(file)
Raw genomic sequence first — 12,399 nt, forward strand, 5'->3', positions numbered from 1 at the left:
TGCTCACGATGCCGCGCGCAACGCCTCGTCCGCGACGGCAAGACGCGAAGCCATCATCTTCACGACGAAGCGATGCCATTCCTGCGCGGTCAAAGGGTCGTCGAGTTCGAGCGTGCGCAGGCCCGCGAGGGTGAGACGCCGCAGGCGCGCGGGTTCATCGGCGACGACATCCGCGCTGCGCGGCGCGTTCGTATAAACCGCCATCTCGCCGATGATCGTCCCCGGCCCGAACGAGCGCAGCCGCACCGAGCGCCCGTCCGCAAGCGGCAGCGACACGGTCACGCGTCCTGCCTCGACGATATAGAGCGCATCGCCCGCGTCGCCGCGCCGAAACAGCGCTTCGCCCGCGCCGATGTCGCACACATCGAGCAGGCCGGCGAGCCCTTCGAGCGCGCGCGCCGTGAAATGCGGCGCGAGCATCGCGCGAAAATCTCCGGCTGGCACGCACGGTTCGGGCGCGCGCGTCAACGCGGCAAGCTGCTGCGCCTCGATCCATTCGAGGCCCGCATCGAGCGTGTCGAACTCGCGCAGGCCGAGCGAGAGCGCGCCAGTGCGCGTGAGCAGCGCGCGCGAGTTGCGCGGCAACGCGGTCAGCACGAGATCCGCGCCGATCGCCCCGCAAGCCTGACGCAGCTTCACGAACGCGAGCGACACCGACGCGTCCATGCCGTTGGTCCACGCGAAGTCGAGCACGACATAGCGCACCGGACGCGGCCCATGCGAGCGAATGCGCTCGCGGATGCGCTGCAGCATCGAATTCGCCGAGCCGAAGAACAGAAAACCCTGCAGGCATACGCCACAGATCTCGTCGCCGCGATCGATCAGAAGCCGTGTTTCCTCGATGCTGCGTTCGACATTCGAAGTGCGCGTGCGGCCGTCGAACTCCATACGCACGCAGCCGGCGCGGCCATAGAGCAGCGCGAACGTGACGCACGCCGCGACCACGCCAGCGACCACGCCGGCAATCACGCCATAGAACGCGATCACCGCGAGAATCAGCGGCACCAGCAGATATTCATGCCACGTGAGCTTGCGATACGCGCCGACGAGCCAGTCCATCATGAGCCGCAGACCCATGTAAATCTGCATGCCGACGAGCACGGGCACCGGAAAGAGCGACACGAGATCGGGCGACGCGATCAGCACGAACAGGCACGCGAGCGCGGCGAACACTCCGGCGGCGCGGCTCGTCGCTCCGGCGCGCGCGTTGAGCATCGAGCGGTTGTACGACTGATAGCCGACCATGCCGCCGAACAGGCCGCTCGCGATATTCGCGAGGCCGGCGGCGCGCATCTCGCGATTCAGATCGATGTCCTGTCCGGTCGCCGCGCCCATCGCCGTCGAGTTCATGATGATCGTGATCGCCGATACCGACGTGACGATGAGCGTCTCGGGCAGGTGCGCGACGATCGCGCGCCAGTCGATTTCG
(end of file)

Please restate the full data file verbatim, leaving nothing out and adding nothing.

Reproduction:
Raw genomic sequence first — 12,399 nt, forward strand, 5'->3', positions numbered from 1 at the left:
TGCTCACGATGCCGCGCGCAACGCCTCGTCCGCGACGGCAAGACGCGAAGCCATCATCTTCACGACGAAGCGATGCCATTCCTGCGCGGTCAAAGGGTCGTCGAGTTCGAGCGTGCGCAGGCCCGCGAGGGTGAGACGCCGCAGGCGCGCGGGTTCATCGGCGACGACATCCGCGCTGCGCGGCGCGTTCGTATAAACCGCCATCTCGCCGATGATCGTCCCCGGCCCGAACGAGCGCAGCCGCACCGAGCGCCCGTCCGCAAGCGGCAGCGACACGGTCACGCGTCCTGCCTCGACGATATAGAGCGCATCGCCCGCGTCGCCGCGCCGAAACAGCGCTTCGCCCGCGCCGATGTCGCACACATCGAGCAGGCCGGCGAGCCCTTCGAGCGCGCGCGCCGTGAAATGCGGCGCGAGCATCGCGCGAAAATCTCCGGCTGGCACGCACGGTTCGGGCGCGCGCGTCAACGCGGCAAGCTGCTGCGCCTCGATCCATTCGAGGCCCGCATCGAGCGTGTCGAACTCGCGCAGGCCGAGCGAGAGCGCGCCAGTGCGCGTGAGCAGCGCGCGCGAGTTGCGCGGCAACGCGGTCAGCACGAGATCCGCGCCGATCGCCCCGCAAGCCTGACGCAGCTTCACGAACGCGAGCGACACCGACGCGTCCATGCCGTTGGTCCACGCGAAGTCGAGCACGACATAGCGCACCGGACGCGGCCCATGCGAGCGAATGCGCTCGCGGATGCGCTGCAGCATCGAATTCGCCGAGCCGAAGAACAGAAAACCCTGCAGGCATACGCCACAGATCTCGTCGCCGCGATCGATCAGAAGCCGTGTTTCCTCGATGCTGCGTTCGACATTCGAAGTGCGCGTGCGGCCGTCGAACTCCATACGCACGCAGCCGGCGCGGCCATAGAGCAGCGCGAACGTGACGCACGCCGCGACCACGCCAGCGACCACGCCGGCAATCACGCCATAGAACGCGATCACCGCGAGAATCAGCGGCACCAGCAGATATTCATGCCACGTGAGCTTGCGATACGCGCCGACGAGCCAGTCCATCATGAGCCGCAGACCCATGTAAATCTGCATGCCGACGAGCACGGGCACCGGAAAGAGCGACACGAGATCGGGCGACGCGATCAGCACGAACAGGCACGCGAGCGCGGCGAACACTCCGGCGGCGCGGCTCGTCGCTCCGGCGCGCGCGTTGAGCATCGAGCGGTTGTACGACTGATAGCCGACCATGCCGCCGAACAGGCCGCTCGCGATATTCGCGAGGCCGGCGGCGCGCATCTCGCGATTCAGATCGATGTCCTGTCCGGTCGCCGCGCCCATCGCCGTCGAGTTCATGATGATCGTGATCGCCGATACCGACGTGACGATGAGCGTCTCGGGCAGGTGCGCGACGATCGCGCGCCAGTCGATTTCG